JERUSALEM (Reuters) - Israel on Wednesday authorised construction of 69 housing units in a Jewish settlement in East Jerusalem, a decision that may upset U.S. Secretary of State John Kerry’s push to revive Israeli-Palestinian peace talks.
Kerry, in the region for the fifth time since March, is due to meet Israeli and Palestinian leaders on Thursday to try to win agreement to renew negotiations that broke down in 2010.
Brachie Sprung, a spokeswoman for the Israeli municipality in Jerusalem, said the city planning commission had approved 69 housing units in Har Homa, an East Jerusalem settlement built more than a decade ago which now houses 12,000 Israelis.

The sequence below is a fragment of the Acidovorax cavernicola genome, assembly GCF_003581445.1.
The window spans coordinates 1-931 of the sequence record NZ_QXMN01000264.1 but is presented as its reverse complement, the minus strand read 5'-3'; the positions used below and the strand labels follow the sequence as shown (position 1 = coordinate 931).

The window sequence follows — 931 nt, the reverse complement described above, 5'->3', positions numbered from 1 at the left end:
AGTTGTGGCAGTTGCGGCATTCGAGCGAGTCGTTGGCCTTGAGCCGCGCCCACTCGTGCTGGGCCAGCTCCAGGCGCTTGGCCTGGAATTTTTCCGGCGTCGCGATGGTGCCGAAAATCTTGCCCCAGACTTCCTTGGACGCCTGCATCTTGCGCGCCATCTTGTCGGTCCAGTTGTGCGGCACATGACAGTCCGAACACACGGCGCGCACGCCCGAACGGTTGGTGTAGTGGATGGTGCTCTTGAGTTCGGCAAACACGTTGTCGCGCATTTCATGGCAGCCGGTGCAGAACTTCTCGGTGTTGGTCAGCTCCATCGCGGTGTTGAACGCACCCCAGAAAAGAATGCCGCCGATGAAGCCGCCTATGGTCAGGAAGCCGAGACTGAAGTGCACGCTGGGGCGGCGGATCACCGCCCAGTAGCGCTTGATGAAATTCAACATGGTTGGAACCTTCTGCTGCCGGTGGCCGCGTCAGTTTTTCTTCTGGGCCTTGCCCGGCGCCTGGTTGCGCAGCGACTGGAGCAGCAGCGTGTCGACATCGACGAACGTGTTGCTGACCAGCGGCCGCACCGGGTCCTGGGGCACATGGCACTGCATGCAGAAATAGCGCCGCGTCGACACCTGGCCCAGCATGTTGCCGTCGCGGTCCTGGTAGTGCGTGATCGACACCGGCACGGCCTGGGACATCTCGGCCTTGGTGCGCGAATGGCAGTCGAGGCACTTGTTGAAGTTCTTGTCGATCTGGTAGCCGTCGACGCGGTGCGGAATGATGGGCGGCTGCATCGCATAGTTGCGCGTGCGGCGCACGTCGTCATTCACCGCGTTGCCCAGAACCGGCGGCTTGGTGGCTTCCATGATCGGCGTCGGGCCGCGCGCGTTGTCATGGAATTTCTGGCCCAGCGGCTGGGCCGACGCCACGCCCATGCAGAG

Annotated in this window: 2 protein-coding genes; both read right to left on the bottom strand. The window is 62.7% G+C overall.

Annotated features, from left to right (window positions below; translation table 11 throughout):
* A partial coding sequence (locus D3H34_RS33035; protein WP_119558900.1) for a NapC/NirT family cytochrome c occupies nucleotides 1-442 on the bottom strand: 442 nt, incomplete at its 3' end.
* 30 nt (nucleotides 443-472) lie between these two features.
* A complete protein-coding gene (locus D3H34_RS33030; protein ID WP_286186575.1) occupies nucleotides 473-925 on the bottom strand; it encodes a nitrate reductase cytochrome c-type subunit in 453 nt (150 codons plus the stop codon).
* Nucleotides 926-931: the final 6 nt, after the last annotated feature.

Sprung said the panel had also issued building permits for 22 homes in two Palestinian-populated districts.
Settlement construction has been a main stumbling block in Israeli-Palestinian negotiations aimed at establishing a Palestinian state on land Israel captured in the 1967 war.
Israel annexed East Jerusalem soon after the war in a move never recognised internationally.
Palestinians want East Jerusalem to be capital of the state they seek in the occupied West Bank and Gaza Strip. They say Israel must stop building settlements before peace talks resume.
“Resumption of negotiation requires a cessation of all settlement activities,” the Palestine Liberation Organisation said in a statement this week.
Israel’s housing minister said this month that Prime Minister Benjamin Netanyahu had quietly halted housing starts in settlements in the West Bank and East Jerusalem since March, but has continued with projects already under way.
Writing by Allyn Fisher-Ilan; Editing by Alistair Lyon